3. What happened to Chickenhare's parents?
    4. For some reason, there's this tortoise name Abe who is an aide servant of Chickenhare and Pete. What connection does Abe have with Pete and Chickenhare? When, were and how did they met?
  7. Bland jokes, most of which come from fart jokes from Meg.
  8. Chickenhare and the Hamster of Darkness rips of elements from other more popular films, mainly Indiana Jones, heck even some of the characters are wearing outfits that is the same as Indiana Jones.
  9. The Pigmie segment serves nothing more than filler.
    1. As a matter of fact, this sequence appears the most in all of the advertisements of Chickenhare and the Hamster of Darkness, and even one of the posters shows the Pigmies, so its as if this is the main highlight of the film.
  10. Abe is a rip-off of Bentley from the Sly-Cooper series, being that he's a generic geek-type character, and serves nothing more then a Comic Relief.
  11. The random Chicken and Hare characters are bland and generic bullies and do nothing more then pick on Chickenhare and also serves as very minor Comic Reliefs much like Abe, they also does a repetitive gag of them saying "Chicken! Hare!" though out the second-half of the film.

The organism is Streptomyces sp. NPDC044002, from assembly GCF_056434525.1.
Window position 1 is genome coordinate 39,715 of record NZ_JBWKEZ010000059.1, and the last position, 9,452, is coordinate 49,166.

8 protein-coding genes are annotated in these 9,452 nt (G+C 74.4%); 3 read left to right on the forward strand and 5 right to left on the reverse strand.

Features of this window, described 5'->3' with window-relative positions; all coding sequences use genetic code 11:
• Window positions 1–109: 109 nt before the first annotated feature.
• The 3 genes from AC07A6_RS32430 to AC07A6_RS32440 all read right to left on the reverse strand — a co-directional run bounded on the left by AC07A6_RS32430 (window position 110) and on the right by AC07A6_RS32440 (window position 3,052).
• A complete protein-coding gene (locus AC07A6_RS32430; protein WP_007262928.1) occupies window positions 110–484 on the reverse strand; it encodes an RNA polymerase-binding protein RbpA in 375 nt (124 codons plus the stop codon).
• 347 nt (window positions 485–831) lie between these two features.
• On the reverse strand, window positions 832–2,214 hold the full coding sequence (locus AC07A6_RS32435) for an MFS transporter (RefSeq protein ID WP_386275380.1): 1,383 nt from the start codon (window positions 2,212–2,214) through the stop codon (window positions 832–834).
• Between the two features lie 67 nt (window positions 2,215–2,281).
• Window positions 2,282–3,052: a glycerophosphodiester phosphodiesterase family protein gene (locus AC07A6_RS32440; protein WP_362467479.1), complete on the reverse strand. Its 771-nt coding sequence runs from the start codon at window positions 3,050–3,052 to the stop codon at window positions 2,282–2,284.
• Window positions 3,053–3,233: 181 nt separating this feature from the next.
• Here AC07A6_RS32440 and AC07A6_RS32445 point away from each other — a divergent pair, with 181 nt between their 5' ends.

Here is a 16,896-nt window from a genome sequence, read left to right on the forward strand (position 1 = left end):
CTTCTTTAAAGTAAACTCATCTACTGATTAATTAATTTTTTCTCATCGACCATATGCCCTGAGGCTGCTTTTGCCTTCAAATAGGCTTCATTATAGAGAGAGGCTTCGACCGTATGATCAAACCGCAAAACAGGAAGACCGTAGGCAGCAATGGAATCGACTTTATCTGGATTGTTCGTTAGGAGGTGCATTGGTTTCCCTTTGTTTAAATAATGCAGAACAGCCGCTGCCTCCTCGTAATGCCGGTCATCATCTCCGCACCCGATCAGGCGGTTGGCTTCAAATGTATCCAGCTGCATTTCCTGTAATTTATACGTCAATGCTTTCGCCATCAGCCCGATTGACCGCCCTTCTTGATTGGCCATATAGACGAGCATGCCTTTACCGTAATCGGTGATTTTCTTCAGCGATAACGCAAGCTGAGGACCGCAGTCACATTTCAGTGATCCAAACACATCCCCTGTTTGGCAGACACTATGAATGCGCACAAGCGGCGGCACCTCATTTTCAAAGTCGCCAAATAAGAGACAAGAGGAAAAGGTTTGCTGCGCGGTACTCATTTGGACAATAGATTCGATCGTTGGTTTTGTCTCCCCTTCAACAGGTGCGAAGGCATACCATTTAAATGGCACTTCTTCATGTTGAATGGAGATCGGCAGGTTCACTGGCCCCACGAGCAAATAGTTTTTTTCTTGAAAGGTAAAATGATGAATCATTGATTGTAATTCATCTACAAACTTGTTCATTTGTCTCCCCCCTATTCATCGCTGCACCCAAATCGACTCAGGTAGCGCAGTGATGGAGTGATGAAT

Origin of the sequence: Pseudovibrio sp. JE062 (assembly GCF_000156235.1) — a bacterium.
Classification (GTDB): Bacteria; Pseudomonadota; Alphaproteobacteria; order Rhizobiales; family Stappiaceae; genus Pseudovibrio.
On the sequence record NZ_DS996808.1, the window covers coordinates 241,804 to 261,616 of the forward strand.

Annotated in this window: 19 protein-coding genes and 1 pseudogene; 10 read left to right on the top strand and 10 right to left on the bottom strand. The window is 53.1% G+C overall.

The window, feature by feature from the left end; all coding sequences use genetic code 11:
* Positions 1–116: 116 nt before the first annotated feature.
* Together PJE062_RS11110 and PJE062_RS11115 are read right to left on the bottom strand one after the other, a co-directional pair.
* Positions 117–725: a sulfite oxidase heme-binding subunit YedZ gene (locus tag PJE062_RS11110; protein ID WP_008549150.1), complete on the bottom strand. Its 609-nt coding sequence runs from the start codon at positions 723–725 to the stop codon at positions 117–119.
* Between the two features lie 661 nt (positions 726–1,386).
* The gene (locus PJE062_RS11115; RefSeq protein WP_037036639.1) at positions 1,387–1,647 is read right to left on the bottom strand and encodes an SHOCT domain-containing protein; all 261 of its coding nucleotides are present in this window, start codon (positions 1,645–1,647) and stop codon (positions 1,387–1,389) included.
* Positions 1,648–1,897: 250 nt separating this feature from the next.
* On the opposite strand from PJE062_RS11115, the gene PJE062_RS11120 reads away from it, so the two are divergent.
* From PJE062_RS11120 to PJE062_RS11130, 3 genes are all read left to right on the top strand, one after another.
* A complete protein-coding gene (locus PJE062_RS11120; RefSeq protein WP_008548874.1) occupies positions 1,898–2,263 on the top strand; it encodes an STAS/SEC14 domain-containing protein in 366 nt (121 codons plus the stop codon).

12. Much like Arctic Dogs, the climax feels a bit lackluster as its nothing more then a generic "villain uses item to take over city and everyone must work together to stop him/her", not helping the fact that Lapin does nothing in the second halve of the climax and just sets up traps and has the Hamster Minions do all of the work while Chickenhare tries to get the scepter back.
  13. While the ending is good and heartwarming, it feels very sequel-baiting, with Chickenhare and his friends setting off a new adventure.

Good Qualities

  1. The animation for Chickenhare and the Hamster of Darkness looks impressive.
  2. Chickenhare is a likable and understanding protagonist.
  3. The soundtrack is very pleasant to hear.
  4. Great voice acting.
  5. Good Moral: You are very special of who you are and don't let anyone say otherwise.
  6. There are a few funny moments, such as the scene were Chickenhare falls down the stairs after attempting to dance in his boots, only for him to do a thumbs up at his father and says "Ow...I'm ok!".


Chickenhare and the Hamster of Darkness received mixed reviews by fans and critics alike. On review aggregator Rotten Tomatoes, the film holds an approval rating of 60% based on 5 reviews, with an average rating of 5.8/10.


During an interview on The Inseparables, Zeller revealed that a sequel to Chickenhare and The Hamster of Darkness is in production, with an estimated release in early 2025.